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The Team Behind the Team: Physiotherapist

Thu, Feb  11, 2010 - By Viktoria Franke

After the bulk of the winter is behind us you know the team. You know the Burke's, Teela's or Johnson's of the biathlon world. But their way to the Olympics 2010 was paved by other people as well. This series will introduce you to the "team behind the team". Those people, you seldom see on TV and never in the result lists. But their work is crucial for the success in Vancouver.

Today's feature: The Team-Physiotherapist Martin Biermaier

I remember it clearly not to say painfully: The day the World Cup season 2009/10 started, the day before Tim Burke started his podium-paved road towards the Olympics 2010 was a day I’d love to forget. I twisted my back while lifting up my suitcase at the airport and almost couldn’t move. Then, in Stockholm airport, I met Martin. Our team-physiotherapist Martin Biermaier. He’d offered me to take care of my back at the evening.

To be honest? Until then I did not know how important it is to have a physiotherapist in your team. But after being able to move again and not feeling any pain – I got it. And the athletes do as well with their muscles hurting and wrenching after hard races.

Martin Biermaier raced as a cross country skier before he started with biathlon in 1991. “That has been quite a good time but in the end I couldn’t continue with the sport after tibia problems”, Biermaier says about his sudden career-end in 1993.

Martin Biermaier US Biathlon team physiotherapist

Martin Biermaier US Biathlon team physiotherapist

After that he followed his interest and started an education as massage therapist. “My teacher at that time advised me to continue with the education and start as a physiotherapist” After finishing that education, Biermaier started working at a rehab center for four years before getting hired by a sport practice.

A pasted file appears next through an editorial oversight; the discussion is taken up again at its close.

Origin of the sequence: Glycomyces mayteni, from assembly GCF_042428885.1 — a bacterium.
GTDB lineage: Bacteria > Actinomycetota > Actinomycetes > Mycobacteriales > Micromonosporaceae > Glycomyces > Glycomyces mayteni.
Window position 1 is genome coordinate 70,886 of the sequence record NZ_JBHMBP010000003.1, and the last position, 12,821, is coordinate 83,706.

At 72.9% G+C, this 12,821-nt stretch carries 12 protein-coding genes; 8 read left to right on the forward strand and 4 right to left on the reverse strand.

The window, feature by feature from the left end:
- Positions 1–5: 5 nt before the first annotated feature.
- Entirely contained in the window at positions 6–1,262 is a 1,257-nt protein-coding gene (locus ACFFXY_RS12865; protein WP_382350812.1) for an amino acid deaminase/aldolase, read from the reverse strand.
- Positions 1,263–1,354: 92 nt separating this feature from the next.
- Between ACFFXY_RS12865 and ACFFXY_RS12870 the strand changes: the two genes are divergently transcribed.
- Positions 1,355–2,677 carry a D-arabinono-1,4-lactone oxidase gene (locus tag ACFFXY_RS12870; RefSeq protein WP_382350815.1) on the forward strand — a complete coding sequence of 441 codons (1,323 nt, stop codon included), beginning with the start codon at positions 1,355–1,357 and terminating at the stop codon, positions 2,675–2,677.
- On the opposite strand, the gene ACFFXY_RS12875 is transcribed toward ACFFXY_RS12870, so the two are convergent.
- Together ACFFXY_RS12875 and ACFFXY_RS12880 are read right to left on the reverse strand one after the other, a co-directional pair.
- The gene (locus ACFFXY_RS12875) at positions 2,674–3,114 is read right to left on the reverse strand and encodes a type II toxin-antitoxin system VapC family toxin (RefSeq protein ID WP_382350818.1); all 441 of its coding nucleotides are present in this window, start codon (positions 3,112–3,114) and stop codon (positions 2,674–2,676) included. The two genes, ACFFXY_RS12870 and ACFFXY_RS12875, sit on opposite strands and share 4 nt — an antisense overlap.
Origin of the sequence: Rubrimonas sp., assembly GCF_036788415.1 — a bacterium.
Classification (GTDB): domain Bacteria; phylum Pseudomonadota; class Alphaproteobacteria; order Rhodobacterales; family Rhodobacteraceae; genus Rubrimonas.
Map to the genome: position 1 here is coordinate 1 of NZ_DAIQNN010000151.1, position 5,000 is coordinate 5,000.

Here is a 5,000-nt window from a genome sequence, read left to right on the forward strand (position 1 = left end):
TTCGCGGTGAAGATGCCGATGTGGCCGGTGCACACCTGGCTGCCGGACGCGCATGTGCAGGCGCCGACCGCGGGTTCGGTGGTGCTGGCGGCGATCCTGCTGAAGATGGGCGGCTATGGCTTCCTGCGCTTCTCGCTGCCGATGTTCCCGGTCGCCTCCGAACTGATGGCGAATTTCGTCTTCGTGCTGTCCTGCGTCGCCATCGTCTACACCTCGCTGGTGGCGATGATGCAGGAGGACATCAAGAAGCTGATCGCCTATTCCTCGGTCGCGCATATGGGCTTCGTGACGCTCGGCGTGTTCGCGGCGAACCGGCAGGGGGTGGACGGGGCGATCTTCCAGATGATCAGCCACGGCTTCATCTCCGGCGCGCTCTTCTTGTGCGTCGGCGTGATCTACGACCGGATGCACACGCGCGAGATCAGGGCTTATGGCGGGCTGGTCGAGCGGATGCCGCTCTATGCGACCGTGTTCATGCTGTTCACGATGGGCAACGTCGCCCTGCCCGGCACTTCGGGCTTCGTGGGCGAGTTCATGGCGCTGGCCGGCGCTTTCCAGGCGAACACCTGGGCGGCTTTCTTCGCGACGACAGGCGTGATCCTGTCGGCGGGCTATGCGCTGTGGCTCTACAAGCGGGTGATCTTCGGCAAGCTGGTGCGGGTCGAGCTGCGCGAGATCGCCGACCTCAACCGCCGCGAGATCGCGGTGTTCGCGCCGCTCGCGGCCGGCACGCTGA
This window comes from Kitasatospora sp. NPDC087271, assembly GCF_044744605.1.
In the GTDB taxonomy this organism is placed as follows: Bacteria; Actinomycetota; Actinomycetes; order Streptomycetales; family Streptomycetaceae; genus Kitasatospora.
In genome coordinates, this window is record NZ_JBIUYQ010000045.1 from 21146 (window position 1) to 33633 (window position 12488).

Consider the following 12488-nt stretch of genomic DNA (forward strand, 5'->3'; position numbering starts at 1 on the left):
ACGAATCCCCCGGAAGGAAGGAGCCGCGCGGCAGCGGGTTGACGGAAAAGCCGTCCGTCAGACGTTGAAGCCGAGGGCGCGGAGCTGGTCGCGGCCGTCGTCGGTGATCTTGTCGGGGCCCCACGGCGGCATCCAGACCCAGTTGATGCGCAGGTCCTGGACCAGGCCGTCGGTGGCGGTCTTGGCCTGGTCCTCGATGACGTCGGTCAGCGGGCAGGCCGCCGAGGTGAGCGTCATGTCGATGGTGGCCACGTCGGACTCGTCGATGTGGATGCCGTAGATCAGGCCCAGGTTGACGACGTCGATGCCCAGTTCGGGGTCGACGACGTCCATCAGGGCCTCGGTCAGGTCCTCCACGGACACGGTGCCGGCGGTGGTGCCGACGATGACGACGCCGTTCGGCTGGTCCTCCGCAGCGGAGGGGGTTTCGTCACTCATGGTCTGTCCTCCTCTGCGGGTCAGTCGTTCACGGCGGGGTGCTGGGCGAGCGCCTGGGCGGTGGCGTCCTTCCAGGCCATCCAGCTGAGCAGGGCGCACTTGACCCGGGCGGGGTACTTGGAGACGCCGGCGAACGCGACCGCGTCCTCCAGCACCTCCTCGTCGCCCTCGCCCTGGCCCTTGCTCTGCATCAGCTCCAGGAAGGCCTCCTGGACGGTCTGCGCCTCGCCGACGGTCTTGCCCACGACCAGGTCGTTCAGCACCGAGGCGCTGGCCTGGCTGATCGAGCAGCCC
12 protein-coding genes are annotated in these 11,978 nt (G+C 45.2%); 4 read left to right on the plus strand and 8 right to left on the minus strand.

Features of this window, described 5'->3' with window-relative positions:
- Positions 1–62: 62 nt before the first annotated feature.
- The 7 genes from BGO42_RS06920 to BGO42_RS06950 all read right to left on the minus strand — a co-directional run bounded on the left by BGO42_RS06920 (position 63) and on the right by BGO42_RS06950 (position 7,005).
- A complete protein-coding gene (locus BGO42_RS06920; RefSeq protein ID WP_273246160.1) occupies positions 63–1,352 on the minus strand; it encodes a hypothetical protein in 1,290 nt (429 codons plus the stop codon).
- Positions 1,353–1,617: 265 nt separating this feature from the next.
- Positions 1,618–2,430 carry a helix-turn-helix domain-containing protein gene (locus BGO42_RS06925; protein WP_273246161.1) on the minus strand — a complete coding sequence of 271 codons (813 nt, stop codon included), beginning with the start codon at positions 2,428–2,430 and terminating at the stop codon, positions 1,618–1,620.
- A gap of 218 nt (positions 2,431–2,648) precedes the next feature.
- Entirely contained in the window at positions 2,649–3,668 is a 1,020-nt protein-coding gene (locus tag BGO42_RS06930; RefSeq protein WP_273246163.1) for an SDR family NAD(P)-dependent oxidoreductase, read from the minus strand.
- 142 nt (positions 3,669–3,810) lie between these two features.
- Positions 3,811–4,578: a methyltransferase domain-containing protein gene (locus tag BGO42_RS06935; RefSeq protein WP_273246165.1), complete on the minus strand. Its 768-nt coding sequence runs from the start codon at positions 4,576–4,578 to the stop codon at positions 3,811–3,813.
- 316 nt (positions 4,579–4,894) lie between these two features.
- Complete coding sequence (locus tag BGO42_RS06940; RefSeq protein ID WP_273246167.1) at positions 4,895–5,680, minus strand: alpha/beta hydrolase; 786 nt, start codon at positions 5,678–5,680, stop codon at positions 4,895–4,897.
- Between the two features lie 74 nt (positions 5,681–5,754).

Thanks to that experience Biermaier opened his own practice in Bavarian Bad Abbach. In 2005/06 US Biathlon High Performance Director Bernd Eisenbichler, who knew Biermaier from back home, needed a physiotherapist for the Torino Olympic Winter Games – a job that was perfect for Biermaier and continues to be until today. “I love that sport, I always have. Since my days as competitor I think it is a fascinating sport. Right now I feel really comfortable in my job; I simply adore those people I am working with. It is a great environment!” 

Biermaier still runs his practice but in the winter time his colleagues mostly have to take over. “Without my people back home I couldn’t do it. I am traveling to five, six World Cups and the World Champs or OWG, so I can’t close the practice half the winter!” When he’s on tour with the team Biermaier often is the one working until the middle of the night: “If there are evening races you have to take your time to treat each athlete so it can be a very long workday. But nevertheless it’s an amazing job!” Before or during the competition Biermaier is helping out with ski testing or he supports the athletes during the immediate preparation for the race. “They need to concentrate on their race so it’s good to have someone around who’ll take care of small chores, motivate you or just be there for you.”

In his work, Biermaier is never done learning new things. He continues educating himself, always looking for new or better ways to treat his athletes. “Just as the athletes I want to know at the end of the day that I gave everything I could possibly give!”

Especially in the next weeks that attitude will be crucial. “I think we are looking forward to what will be the most amazing Winter Games ever. Not just because of the beautiful surroundings and a great organization but also because our team has the greatest shot ever to go for Gold. I will do everything I can to help them with it … but I am sure, our athletes are on top of their game anyway!”